For many this is a source of offence, an unsightly smudge on the pure face of modernity, a last remaining anachronism to be purged on the road to a never to be arrived at utopia. Wonder and awe, the longing of the human soul for mystery and adventure, are dismissed as childish things, unfit for a humane, egalitarian and rational society.
The powerlessness of the British throne has made it invulnerable
I wrote, in the strange time when we were waiting to hear if the Queen had died, of my fears for Britain when she is gone. They haven’t gone away, but I have been deeply heartened by the words of our new King, and by the great strength of national feeling behind him and the Royal Family.
This is, after all, the great power of monarchy and tradition in general — it perpetually renews itself and rises again and again to bear its fruit for a new generation. A vision both of mortality and immortality, that submits itself to the reality of time and change, but orients itself to the everlasting. In a curious way, as Britain’s monarchy has become less politically active, and other monarchies have passed away, it has taken on a more implicitly sacral role.
The increasingly visible anachronism of the British monarchy, still more replete in mediaeval and baroque grandeur than more modest European equivalents, profoundly disturbs many. Superficially, because it is “ridiculous” and “undemocratic”. More deeply, perhaps, because it is taking on ever more unearthly and religious qualities as it becomes more alien to modern values, and thus removed from the arena of secular critique.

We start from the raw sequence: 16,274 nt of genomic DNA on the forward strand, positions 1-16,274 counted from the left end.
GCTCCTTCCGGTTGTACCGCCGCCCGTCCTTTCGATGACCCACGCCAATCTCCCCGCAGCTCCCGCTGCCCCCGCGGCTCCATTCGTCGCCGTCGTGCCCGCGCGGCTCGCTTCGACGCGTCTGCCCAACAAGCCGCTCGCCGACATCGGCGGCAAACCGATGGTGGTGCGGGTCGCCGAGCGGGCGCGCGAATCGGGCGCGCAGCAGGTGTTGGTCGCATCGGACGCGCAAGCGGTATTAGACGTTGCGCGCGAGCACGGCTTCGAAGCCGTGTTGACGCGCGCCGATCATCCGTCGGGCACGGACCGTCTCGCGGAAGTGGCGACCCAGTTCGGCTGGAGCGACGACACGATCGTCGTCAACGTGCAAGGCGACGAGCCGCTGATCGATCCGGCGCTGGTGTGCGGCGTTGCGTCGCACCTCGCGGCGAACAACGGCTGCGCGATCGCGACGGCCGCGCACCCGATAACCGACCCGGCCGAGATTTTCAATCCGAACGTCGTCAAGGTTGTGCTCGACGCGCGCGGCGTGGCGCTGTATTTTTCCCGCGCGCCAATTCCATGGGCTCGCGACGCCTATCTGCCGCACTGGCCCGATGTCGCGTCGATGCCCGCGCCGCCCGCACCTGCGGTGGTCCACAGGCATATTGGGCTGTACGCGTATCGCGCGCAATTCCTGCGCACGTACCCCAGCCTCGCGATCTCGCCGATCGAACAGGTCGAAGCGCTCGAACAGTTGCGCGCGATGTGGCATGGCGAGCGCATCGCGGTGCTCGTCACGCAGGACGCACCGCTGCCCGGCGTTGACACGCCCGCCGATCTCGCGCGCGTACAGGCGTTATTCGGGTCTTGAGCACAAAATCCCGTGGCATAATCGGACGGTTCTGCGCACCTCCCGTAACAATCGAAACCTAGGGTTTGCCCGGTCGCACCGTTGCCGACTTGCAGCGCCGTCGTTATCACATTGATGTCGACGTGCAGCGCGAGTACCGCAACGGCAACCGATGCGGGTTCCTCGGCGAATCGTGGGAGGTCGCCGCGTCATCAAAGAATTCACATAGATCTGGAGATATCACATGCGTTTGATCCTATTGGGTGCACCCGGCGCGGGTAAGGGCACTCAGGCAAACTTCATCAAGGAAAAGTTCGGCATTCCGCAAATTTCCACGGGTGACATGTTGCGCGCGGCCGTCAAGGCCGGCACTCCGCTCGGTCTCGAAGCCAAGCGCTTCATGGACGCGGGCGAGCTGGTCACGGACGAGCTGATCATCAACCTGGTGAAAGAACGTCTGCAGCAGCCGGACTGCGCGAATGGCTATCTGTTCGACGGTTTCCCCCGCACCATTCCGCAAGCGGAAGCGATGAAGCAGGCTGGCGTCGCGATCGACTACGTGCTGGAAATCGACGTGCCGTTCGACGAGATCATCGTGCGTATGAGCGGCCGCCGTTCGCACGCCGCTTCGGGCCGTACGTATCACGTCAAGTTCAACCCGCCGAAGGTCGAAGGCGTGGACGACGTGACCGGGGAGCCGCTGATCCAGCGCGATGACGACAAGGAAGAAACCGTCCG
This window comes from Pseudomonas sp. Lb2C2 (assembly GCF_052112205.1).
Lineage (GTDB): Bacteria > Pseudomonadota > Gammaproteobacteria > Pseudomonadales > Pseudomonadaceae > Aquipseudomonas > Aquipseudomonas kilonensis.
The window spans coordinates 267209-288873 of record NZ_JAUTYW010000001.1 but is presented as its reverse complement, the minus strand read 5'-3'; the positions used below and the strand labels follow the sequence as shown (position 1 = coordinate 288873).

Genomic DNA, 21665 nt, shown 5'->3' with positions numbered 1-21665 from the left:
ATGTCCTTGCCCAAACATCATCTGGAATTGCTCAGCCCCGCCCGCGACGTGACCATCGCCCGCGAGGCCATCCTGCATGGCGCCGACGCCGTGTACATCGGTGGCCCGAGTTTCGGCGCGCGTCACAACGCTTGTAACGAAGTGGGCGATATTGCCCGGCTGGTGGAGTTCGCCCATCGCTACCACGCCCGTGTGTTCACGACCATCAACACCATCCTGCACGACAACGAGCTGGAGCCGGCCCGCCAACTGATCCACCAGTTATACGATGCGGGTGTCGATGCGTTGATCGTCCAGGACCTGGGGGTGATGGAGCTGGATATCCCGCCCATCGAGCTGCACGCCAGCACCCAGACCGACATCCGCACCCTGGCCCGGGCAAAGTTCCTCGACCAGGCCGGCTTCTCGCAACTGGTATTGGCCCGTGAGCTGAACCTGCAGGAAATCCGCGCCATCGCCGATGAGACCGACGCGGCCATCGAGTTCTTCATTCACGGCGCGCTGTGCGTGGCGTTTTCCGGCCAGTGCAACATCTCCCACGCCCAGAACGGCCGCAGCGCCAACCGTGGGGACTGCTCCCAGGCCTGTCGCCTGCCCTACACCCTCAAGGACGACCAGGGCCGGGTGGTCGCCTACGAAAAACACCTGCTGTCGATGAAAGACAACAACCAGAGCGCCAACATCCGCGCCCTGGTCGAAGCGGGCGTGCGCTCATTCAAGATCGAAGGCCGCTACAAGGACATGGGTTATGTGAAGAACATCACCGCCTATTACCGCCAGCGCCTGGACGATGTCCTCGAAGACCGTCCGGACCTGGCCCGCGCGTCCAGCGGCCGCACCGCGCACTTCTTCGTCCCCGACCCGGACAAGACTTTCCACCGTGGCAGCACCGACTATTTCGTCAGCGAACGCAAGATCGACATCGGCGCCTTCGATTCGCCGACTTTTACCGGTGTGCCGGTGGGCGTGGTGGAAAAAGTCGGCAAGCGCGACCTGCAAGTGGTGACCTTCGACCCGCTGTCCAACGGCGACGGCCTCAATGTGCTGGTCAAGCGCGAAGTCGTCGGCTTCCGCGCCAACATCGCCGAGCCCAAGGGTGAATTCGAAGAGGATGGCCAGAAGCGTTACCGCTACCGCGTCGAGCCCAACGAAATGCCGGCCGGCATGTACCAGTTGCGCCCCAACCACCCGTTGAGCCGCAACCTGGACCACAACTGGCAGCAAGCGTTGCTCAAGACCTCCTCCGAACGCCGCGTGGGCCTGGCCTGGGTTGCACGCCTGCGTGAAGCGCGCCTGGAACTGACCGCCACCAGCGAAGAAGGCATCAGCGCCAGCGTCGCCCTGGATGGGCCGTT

Such power is impossible to quantify in terms of wealth, standing armies or territory. It is a sort of glamour or mystique that can never be readily cashed out or exercised, but has an invisible power of attraction and influence. Just by being there, as many on the left perhaps very rightly intuit, the British monarchy exerts a pull on British society, authorising and legitimising tradition and hierarchy, duty and service, family and faith.
Monarchy can be assailed with every furious barrage of scandal and criticism, besieged by opinion polls and tabloid journalism. Yet when the hour of succession comes all its foes are forced to quit the field, as the King claims his throne by right and not a soul lifts a hand to oppose him. The very powerlessness of the British throne has made it curiously invulnerable — there is nothing to grapple with, an intangible foe like Jacob’s angel.
As I wrote before, Britain is entering a period in which it will have to define itself again, in which its identity, so radically questioned and delgimitised, will have to be again reforged. In the face of economic crisis, social breakdown and a loss of collective purpose, it will be a very hard challenge indeed. We should not mourn the loss of our 20th century myths, of the Little England besieged by Germany, of the Blitz and rationing. These became limiting stories, constricting bonds that kept us apart from our deeper well of history and culture, from the land of Chaucer, Shakespeare and Milton. We are re-entering history, and if this prospect is fearful, it is no less imbued with hope.
The British monarchy will persist, grow and change as an institution, but as a continual act of service and witness, it will be a still point of guidance. As we mourn the Queen we must turn again to the imperishable flame of eternal truth and living tradition, and rediscover who we are in a new century.